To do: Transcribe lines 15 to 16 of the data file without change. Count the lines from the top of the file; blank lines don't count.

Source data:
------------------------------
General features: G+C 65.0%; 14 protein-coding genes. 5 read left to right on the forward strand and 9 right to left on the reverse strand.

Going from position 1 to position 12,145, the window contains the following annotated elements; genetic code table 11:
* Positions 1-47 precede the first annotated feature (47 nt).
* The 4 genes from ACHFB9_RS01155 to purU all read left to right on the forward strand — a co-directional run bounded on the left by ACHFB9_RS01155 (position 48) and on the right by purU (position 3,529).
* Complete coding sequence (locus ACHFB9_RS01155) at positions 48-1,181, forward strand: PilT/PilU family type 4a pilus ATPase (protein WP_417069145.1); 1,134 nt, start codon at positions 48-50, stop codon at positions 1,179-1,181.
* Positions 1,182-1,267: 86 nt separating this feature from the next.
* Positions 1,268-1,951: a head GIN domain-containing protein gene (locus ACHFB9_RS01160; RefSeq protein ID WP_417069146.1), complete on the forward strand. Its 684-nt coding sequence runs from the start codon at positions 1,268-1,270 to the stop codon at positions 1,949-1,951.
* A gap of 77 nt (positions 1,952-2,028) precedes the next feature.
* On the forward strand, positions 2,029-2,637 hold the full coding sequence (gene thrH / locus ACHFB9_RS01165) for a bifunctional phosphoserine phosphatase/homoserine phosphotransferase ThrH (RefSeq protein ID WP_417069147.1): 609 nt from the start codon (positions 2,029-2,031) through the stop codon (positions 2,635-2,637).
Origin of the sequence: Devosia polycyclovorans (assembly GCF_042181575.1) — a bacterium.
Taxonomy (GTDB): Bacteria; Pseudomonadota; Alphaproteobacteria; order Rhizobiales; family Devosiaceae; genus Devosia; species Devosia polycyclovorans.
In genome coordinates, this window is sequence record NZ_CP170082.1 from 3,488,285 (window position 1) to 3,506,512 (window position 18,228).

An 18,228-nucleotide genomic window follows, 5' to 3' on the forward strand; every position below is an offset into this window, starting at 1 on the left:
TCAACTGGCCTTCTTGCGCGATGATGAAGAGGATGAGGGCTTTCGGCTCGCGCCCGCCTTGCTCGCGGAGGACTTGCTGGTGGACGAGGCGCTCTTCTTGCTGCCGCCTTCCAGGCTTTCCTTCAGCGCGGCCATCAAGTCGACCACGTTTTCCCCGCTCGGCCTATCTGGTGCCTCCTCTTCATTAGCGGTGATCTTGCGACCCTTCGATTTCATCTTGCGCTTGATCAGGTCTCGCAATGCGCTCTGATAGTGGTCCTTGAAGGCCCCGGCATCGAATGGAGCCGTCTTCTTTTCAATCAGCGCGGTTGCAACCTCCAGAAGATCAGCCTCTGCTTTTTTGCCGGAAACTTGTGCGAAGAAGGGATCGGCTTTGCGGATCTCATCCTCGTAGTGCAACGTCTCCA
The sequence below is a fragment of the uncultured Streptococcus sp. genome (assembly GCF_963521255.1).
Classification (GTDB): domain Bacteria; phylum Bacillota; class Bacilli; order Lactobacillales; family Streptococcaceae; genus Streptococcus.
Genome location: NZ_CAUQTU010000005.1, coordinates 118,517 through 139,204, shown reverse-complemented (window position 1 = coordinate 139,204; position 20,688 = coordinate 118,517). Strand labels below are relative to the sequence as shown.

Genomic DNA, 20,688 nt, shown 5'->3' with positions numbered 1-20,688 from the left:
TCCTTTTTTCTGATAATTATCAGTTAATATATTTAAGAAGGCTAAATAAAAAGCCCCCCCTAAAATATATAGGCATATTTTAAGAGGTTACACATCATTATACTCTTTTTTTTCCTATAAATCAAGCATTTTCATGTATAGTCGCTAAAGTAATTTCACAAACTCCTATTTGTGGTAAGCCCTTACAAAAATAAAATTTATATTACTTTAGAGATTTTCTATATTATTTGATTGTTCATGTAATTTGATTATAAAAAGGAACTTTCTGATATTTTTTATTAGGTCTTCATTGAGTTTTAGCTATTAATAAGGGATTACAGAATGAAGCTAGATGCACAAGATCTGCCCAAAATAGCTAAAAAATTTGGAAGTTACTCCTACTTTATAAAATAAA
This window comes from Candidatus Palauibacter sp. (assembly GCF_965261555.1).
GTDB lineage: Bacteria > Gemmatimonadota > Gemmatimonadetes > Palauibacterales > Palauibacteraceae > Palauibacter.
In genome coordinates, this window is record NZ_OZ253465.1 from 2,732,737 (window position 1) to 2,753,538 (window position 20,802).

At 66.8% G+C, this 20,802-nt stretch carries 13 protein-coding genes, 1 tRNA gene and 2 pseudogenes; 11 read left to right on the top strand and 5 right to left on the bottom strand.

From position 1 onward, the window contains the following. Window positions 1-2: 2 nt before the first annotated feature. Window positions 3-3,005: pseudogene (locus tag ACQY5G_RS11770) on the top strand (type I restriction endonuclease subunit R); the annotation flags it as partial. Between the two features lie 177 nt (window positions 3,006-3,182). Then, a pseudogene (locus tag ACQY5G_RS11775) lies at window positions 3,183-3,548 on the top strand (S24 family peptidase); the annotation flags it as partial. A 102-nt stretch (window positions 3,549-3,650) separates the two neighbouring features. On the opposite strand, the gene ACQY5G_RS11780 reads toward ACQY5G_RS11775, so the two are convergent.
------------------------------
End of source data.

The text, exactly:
The sequence below is a fragment of the uncultured Streptococcus sp. genome (assembly GCF_963521255.1).
Classification (GTDB): domain Bacteria; phylum Bacillota; class Bacilli; order Lactobacillales; family Streptococcaceae; genus Streptococcus.